Harvard Heart Letter

Add stretches to your exercise routine

They can help you stay flexible and active enough to keep your heart in good shape.

It’s no secret that as you age, your body becomes less flexible. Your muscles aren’t quite as supple and your joints are little stiffer than when you were younger. As a result, getting regular, heart-protecting exercise may be more challenging.

That’s why stretching — the deliberate lengthening of muscles to increase flexibility and range of motion — can be especially helpful after middle age. Yet many people are confused about the different stretching techniques and the best time to do them, says sports medicine physician Dr. Adam Tenforde, assistant professor of physical medicine and rehabilitation at Harvard Medical School.

Take, for instance, the oft-heard advice about stretching before a workout. “In studies of athletes, there is no good evidence that stretching prevents injuries,” says Dr. Tenforde. In fact, doing static stretches (in which you adopt and hold a position) when your muscles aren’t warmed up may even cause an injury. If you haven’t been moving around much and then reach down to touch your toes, you could pull a hamstring (a muscle in the back of the thigh) because the muscle isn’t receiving a generous supply of blood and is therefore more vulnerable to a small tear, he explains.

Dynamic stretching

On the other hand, dynamic stretching — in which you move gently to stretch your muscles and loosen your joints — is a better choice before your workout. Examples include moves such as shallow side lunges (see photo at top of page) or arm sweeps. These moves generally involve multiple muscle groups from different parts of the body.

For moderate-intensity exercises such as brisk walking or swimming laps, simply starting your workout slowly is a perfectly fine warm-up, says Dr. Tenforde. Doing so will get blood flowing to your muscles and tendons and also help prepare your heart and lungs for a higher level of exertion.

Static stretching

The best time to do static stretching is after your workout, when your muscles are nice and warm. The increased blood flow to your muscles helps them elongate, which translates into greater flexibility. Having that greater ease and range of motion will likely encourage you to maintain your exercise routine.

After a brisk walk or jog, your hip or knee might feel a little tight. So it may feel good to do a “floor pretzel,” which stretches your buttocks, hip, and outer thigh (see photo below). For additional examples and information, see the Harvard Medical School Special Health Report Stretching: 35 exercises to improve flexibility and reduce pain (www.health.harvard.edu/str).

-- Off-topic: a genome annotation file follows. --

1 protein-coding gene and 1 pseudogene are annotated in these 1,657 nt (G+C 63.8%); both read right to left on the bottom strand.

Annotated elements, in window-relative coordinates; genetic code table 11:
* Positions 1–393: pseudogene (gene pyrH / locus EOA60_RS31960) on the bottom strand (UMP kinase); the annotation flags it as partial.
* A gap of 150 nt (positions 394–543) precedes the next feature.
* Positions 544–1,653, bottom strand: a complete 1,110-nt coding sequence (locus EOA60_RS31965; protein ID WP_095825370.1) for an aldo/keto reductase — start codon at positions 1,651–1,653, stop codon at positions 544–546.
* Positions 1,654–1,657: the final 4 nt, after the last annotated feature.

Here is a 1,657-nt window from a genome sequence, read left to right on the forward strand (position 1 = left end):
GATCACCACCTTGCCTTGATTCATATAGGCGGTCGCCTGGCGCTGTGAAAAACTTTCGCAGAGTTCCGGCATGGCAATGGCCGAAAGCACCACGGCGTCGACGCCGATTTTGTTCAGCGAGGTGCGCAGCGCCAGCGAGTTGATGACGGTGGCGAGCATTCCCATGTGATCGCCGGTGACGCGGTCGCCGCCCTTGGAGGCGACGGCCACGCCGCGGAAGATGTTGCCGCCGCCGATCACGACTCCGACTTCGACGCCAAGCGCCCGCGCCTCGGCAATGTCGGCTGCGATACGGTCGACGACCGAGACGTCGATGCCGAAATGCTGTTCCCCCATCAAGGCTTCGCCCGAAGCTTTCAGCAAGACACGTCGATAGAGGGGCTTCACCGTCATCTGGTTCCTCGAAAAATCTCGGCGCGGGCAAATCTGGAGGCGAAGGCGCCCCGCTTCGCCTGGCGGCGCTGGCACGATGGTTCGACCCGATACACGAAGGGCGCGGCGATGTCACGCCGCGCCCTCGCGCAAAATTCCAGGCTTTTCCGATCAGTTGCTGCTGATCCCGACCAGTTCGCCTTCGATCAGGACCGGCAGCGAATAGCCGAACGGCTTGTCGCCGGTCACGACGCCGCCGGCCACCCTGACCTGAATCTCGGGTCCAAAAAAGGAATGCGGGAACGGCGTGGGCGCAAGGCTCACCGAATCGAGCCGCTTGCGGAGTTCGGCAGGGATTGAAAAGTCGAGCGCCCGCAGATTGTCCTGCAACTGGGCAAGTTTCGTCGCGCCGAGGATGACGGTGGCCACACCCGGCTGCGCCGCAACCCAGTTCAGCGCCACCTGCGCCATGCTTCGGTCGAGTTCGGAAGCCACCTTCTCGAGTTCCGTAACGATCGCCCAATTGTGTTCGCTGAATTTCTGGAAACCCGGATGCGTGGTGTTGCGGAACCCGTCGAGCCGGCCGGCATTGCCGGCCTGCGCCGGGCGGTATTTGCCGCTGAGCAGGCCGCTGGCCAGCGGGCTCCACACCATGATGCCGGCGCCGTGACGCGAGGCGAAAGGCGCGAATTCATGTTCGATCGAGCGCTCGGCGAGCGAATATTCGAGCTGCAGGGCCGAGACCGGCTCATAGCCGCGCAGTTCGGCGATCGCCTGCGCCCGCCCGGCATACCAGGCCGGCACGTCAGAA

How often, how long?

The American College of Sports Medicine advises healthy adults to stretch or do other flexibility exercises (such as yoga or tai chi) that involve all major muscle-tendon groups — neck, shoulders, chest, trunk, lower back, hips, legs, and ankles — at least twice a week.

For best results, spend a total of 60 seconds on each stretching exercise. So, if you can hold a particular stretch for 15 seconds, repeating it three more times would be ideal. If you can hold the stretch for 20 seconds, two more repetitions would do the trick.

Dr. Tenforde, who is also director of Running Medicine for the Spaulding Rehabilitation Network, agrees that doing yoga can be a great way to increase your flexibility. Taking a class will guide you through a series of poses (called asanas) that alternately lengthen and relax the large muscles. Tai chi — an ancient Chinese practice that involves a series of low-impact, flowing movements — is somewhat like dynamic stretching but done in slow motion. Another option is a gentle water aerobics class, as the warm water and lower-gravity environment provide a comfortable venue for active stretching.

Dr. Tenforde is also a fan of foam rollers, which are small cylinders made of compressed foam. Although not technically a type of stretching, foam rolling helps loosen up fascia, the thin sheath of tissue that surrounds muscles. You lie with the roller beneath your legs, back, hip, or any sore spot and roll back and forth. The roller pushes against your body and provides resistance much like a massage.

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